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Last week, we published Accomplice to Memory, a brand new experimental memoir from author Q.M. Zhang. Check out this interview between Zhang and Kaya Press in which the writer discusses the book’s structure, her writing process, her relationship with her father and her heritage, and much more.

Kaya Press: Accomplice to Memory defies genreit is simultaneously straightforward memoir and experimental fiction. How did you balance telling the biographical story of your father’s immigration from China to America after the Communist Revolution with the fictional embellishments?

Q.M. Zhang: The hybrid form of the book emerged out of necessity. Before my father opened the secret that is at the heart of the book, I had been writing in a fairly straightforward memoir style about the stories he’d been telling over years of interviewing him. I was also trying to write about my own memories of growing up in a mixed Chinese American family and my turbulent relationship with my father. After my father opened the secret, there was no longer any “biographical story” I could rely on. I turned to fiction because now it was impossible to know what parts of his stories actually happened and what he made up, especially after his fall. So I invented fictional names for both of us and started writing in the third person. Later, I dropped the names and just referred to the characters as the Father and the Daughter, which gave me needed distance to explore their relationship. I began to write what was essentially a fiction within a fiction: a story about a daughter’s desire to know her immigrant father, and the stories she is writing about an imagined father character named Wang Kun as he makes his way out of war torn China. I revisited the form of memoir after getting feedback from several fellow writers, who helped me to see that the tension between the two narrative structures—the father-daughter story told in the present tense and the Wang Kun story told in the historical past—was essential to the “truth” of the larger story I was trying to tell. Rather than try to strike a “balance” between the two structures, I needed to draw a sharper contrast between them: between what the daughter is able to know and what she has to imagine. I discovered that I could do this more effectively if the father-daughter story was told in the first person. The resulting juxtaposition of memoir and fiction, research and imagination, allowed me to get closer to a kind of reflexive truth telling that only a hybrid form such as this makes possible.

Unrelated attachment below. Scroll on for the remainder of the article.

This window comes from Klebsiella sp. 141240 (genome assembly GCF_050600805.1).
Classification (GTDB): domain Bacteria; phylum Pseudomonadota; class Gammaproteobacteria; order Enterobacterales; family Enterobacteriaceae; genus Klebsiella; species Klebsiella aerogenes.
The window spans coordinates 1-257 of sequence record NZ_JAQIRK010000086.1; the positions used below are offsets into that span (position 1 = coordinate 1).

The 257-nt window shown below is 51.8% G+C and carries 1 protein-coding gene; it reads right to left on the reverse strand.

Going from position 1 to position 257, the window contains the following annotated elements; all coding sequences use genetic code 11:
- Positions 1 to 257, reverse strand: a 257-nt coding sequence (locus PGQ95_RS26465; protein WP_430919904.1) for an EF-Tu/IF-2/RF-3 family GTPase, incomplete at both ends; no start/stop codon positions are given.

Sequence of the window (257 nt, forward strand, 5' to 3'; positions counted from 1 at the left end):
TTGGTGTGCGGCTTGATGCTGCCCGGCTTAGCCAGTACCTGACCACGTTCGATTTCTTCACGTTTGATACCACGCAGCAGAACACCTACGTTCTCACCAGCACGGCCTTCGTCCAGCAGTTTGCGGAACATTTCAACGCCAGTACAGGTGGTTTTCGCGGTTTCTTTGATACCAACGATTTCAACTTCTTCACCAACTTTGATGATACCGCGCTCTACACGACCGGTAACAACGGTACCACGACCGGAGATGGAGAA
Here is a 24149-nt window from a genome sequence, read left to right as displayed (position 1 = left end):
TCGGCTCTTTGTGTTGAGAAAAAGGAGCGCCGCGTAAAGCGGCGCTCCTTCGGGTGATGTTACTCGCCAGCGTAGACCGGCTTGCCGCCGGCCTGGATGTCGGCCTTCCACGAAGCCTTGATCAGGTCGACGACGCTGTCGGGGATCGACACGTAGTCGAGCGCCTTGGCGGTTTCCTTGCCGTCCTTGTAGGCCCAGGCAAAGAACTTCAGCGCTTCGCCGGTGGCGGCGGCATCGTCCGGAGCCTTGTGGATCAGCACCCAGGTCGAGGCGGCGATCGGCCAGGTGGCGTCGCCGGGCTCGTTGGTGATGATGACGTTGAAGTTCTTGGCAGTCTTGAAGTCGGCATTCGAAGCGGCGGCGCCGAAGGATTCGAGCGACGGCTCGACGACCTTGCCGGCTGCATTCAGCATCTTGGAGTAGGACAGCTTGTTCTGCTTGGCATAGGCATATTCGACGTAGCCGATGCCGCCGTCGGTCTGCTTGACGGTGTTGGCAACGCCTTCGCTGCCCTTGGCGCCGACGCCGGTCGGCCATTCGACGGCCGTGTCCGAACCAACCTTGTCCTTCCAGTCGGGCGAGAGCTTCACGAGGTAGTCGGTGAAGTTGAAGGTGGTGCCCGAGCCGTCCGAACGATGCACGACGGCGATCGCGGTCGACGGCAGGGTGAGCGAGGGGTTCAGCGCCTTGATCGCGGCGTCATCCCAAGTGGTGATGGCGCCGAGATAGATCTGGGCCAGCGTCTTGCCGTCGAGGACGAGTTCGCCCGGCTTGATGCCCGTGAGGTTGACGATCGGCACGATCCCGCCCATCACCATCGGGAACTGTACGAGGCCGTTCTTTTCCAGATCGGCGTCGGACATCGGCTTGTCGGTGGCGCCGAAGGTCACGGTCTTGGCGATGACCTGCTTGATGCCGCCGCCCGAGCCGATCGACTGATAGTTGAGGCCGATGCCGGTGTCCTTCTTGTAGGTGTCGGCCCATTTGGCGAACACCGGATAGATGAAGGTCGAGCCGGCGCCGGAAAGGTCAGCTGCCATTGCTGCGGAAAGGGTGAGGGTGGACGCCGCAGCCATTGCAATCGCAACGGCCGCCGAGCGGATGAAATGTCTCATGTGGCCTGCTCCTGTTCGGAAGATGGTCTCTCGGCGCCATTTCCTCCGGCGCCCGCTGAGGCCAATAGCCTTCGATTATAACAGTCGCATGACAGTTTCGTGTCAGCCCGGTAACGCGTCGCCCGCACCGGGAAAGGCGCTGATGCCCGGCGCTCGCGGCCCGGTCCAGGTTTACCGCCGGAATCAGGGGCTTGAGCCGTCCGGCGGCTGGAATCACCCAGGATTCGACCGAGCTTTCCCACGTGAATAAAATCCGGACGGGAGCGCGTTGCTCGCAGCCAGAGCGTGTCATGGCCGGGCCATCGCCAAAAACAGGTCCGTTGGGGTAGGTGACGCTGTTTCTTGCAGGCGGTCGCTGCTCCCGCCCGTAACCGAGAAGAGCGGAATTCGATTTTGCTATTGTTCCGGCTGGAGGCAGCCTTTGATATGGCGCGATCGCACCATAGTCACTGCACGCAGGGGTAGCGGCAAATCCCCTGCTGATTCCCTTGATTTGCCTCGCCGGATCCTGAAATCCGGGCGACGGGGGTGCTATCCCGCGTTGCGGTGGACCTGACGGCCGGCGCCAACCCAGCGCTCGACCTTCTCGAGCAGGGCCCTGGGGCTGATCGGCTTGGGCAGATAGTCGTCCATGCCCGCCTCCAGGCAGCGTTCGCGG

KP: On the surface Accomplice to Memory is your father’s story, but it is just as much about your life and your relationship with your father. How did writing this book impact that parental relationship?

Zhang: Accomplice to Memory is not my father’s story. It’s the story of a daughter’s desire to know her father and the limits of knowing, particularly within a mixed immigrant family. As depicted in the book, my efforts to know and write about my father affected our relationship, bringing us together in a kind of mutual struggle—for understanding, redemption, love—during the final years of his life. Paradoxically, the book became our shared obsession as we both felt the press of time and the urgency of the project. Although my father did not live to see its completion, in the end he was my collaborator in writing the past.

KP: One of the unique aspects of Accomplice to Memory is the integration of both personal and archival photographs into the text. Why did you want to use these photographs?

Zhang: The roughly 140 images in the book constitute a third narrative structure that came to be as a result of my research into civil and world wars in China during the 1930s & 40s. When I discovered the existence of extensive visual documentation of times, places, and events that my father had lived through, these images began to infiltrate my writing. While the photographs failed to elicit my father’s memory, they filled in holes in his stories and sparked my imagination, becoming accomplices to my own storytelling. All the images in the book were chosen for their relative historical correspondence to the places and times in which the stories occur. Originally made for documentary purposes, the images serve as evidence of that which cannot be documented: memories, dreams and hallucinations, the forgotten and the repressed, the imagined and the invented. While some photographs are used in a more conventional biographical sense, others function as pseudo-illustrations of a fictive story, inviting the reader to consider their position and meaning in relation to the text (including the images placed at the beginning of chapters).